Changes to my setup

By (5 minutes read)

Over the Christmas break I made some time to implement changes to my AWS setup that I’ve been thinking of. As this invalidates some of the things I’ve written about in other articles I felt I should point them out here as well. “Hugofied”

First of all, I moved my other site to Hugo as well. I use that site for writing about my travels, and I’d gotten so fed up with the old Wordpress way of handling all of it that I wanted to work with it the same way as I do this site.

As I’ve already gone into details about how that works in a previous article I’ll skip the details. However, as doing things exactly the same is boring I did decide to make a small change and so I’m hosting it on GitHub Pages instead of S3.
The Hugo documentation site has an extensive explanation of how to do all of this, but not only did it seem overly complicated to me it involved manually publishing the generated code.

Obviously I’m not in favour of manually doing boring things that can easily be automated as that’s the whole point of having computers. Luckily using Wercker this was even easier than doing it for an S3 bucket as all the work was already done through publicly available steps.

This means that I only needed to do a couple of things:

  1. Push the code up to GitHub.
  2. Set up my Wercker config.
  3. Configure the DNS config for and to point to

The first and last step require no further explanation as only the Wercker config is interesting here, and even that is straightforward. Searching for github pages in the available Steps in Wercker yielded immediate results so I simply went for the most popular choice.

The Wercker step I ended up using

For the wercker.yml file I then copied the one from this site and changed the deploy steps to use the step I found as shown below.

box: wercker/default
# comment
    - script:
        name: build hugo
        code: |
          tar xzf hugo_0.12_linux_amd64.tar.gz
          cp hugo_0.12_linux_amd64/hugo_0.12_linux_amd64 hugo
    - lukevivier/gh-pages@0.2.1:
        token: $GIT_TOKEN
        basedir: public

And that’s all that was required. From there it neatly publishes everything to the gh-pages branch, adds the CNAME config for my own domain and it all works smoothly. Most importantly, I just push my Markdown files up and don’t need to deal with any manual building.

And now I’ve added to my todo list that I really should create a real Wercker step for it to make this easier in the future.

No more assets.* domains

This was mostly a leftover from using Wordpress, but I didn’t bother changing it yet for this site when I switched it over. In fact, I even described having a shortcut that would allow me to upload an image and create a Markdown image tag for it.

To be fair, this was a bit silly and sheer overkill for sites like mine with barely any traffic and not that many assets either so I moved all the images into the sites (I did it for as well) and updated my old function to something simple.

# Just give me the Markdown'd URL in the clipboard
blogimg() {
  echo "![alttext](/img/posts/$1)" | pbcopy;

I might update this at some point to become a OS X Service or even just a TextExpander snippet. Or I’ll make it do some more work like moving the file to the right directory. For now this will do.

Shutting down my server, and booting it up again

All of this led me to a decision to make about my server. I’ve got various scripts for doing things to and with my EC2 instance, but most of what I used it for had to do with my blogs. Now of course, that is no longer a concern so I had to review my purpose for it.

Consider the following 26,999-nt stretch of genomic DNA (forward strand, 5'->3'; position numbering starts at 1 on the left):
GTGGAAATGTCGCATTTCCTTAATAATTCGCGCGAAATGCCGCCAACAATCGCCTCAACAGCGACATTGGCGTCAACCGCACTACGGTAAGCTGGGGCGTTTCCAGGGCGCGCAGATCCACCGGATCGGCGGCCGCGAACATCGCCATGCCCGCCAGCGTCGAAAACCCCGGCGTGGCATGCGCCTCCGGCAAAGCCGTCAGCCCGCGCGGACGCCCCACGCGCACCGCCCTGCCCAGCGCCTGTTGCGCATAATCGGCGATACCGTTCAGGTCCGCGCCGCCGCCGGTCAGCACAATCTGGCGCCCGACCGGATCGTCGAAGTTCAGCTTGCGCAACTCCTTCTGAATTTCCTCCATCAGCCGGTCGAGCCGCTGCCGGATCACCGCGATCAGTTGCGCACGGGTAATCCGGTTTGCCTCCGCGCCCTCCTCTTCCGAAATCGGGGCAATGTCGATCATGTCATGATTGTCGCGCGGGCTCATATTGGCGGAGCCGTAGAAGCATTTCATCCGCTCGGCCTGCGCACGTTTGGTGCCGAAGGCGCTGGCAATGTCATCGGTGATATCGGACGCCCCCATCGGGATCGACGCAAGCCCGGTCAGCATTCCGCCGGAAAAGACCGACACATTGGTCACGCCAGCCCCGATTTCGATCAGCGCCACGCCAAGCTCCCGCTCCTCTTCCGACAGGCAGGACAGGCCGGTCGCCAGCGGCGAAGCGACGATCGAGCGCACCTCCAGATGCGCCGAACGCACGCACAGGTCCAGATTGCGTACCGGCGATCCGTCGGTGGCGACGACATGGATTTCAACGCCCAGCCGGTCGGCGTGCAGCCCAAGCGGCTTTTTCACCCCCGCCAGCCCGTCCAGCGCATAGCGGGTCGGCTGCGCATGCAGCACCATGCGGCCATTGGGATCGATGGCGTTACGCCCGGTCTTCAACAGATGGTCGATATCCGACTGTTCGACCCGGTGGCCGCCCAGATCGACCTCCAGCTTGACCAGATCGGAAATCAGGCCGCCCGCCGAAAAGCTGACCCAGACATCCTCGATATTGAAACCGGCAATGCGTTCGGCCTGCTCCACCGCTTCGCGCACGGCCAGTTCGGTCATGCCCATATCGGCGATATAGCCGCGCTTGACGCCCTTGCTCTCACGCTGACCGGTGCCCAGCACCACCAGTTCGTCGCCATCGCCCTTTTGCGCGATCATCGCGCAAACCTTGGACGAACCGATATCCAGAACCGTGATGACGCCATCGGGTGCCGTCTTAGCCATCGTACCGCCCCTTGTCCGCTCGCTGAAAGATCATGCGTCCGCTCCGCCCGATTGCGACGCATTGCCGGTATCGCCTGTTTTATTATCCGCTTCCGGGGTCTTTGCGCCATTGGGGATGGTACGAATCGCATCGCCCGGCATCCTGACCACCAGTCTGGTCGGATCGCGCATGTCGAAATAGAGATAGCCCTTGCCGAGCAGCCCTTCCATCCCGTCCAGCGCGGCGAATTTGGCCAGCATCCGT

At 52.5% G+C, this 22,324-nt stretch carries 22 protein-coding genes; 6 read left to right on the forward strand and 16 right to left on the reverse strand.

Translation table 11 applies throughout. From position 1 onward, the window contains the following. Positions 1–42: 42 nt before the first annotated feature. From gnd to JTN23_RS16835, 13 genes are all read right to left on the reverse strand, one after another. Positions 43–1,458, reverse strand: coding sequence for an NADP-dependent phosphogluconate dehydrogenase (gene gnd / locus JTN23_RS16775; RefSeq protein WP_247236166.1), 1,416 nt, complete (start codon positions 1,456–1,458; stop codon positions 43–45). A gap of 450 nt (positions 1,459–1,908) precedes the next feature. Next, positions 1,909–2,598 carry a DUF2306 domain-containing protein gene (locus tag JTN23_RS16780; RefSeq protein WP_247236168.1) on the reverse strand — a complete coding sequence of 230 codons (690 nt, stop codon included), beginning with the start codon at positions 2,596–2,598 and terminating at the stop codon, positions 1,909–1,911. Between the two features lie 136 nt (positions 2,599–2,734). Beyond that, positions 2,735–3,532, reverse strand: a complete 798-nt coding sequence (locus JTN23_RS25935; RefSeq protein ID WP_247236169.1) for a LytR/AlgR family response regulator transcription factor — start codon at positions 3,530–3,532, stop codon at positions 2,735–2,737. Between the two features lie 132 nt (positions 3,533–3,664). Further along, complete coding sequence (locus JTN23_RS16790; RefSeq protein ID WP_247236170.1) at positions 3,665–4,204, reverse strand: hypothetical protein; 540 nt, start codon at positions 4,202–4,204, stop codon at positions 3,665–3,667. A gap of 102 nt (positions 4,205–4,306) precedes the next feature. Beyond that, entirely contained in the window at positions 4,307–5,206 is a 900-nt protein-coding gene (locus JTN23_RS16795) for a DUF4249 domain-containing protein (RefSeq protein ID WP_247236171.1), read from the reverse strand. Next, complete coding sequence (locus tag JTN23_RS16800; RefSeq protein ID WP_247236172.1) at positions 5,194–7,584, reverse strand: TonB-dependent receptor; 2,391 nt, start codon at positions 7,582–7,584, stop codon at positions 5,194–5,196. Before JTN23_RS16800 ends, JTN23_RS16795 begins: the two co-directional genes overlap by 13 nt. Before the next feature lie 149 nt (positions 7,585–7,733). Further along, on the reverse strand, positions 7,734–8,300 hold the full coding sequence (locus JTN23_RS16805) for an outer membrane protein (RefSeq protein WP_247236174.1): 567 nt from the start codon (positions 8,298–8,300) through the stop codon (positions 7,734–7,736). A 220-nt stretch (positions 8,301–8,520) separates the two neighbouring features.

The only thing I’m actively using the server for is various cronjobs, most of which have to do with Slogger. I still want to keep those cronjobs running of course, so completely getting rid of the server wasn’t an option. However, as it’s an EC2 instance there is of course the other option of only running it for an hour a day and thereby turning it into a dedicated cronjobs machine. For any other tasks I might need in the future I can easily spin up an extra machine for the period I need it.

Once again, no point in doing this manually so I went looking for a way to automate this. Unfortunately, I couldn’t find a solution I could run myself that wouldn’t require something to always be running during that period. Instead I turned to Skeddly which has a free tier that allows you to turn on and turn off a server 31 times a month. Exactly what I need.

Skeddly requires access though, but you can configure this to the absolute minimum that is required. Which means you start with no permissions and all, and only add permissions afterwards that are required for the tasks you need. In my case, the only thing it can do is see, start, and stop EC2 instances.

Once you’ve walked through their configuration, you can then add a Start instance task.

The general info for the Skeddly task

In there you set all the basic things, most importantly the time it should start the server. Here you should remember that AWS bills you by the hour. Which doesn’t mean that if your server is up for 60 minutes you get charged for an hour, but that it checks for the actual hours on the clock. So if you run the server for only 5 minutes but start it at 11:57 and shut it down at 12:02 it will actually charge you for 2 hours. Which is why I start mine at 11:01.

Also set it to stop again

And instead of needing a separate task for stopping the instance again, we can configure it to stop after a certain period. In my case after 57 minutes, so that it will have a couple of minutes to shut down before AWS decides to bill me more.

As an extra detail, by default Skeddly has notifications set to all. Which means it will even send you an email if everything works as it should. I don’t think this is good behaviour as it leads to email fatigue, but it’s easy enough to change in your preferences.

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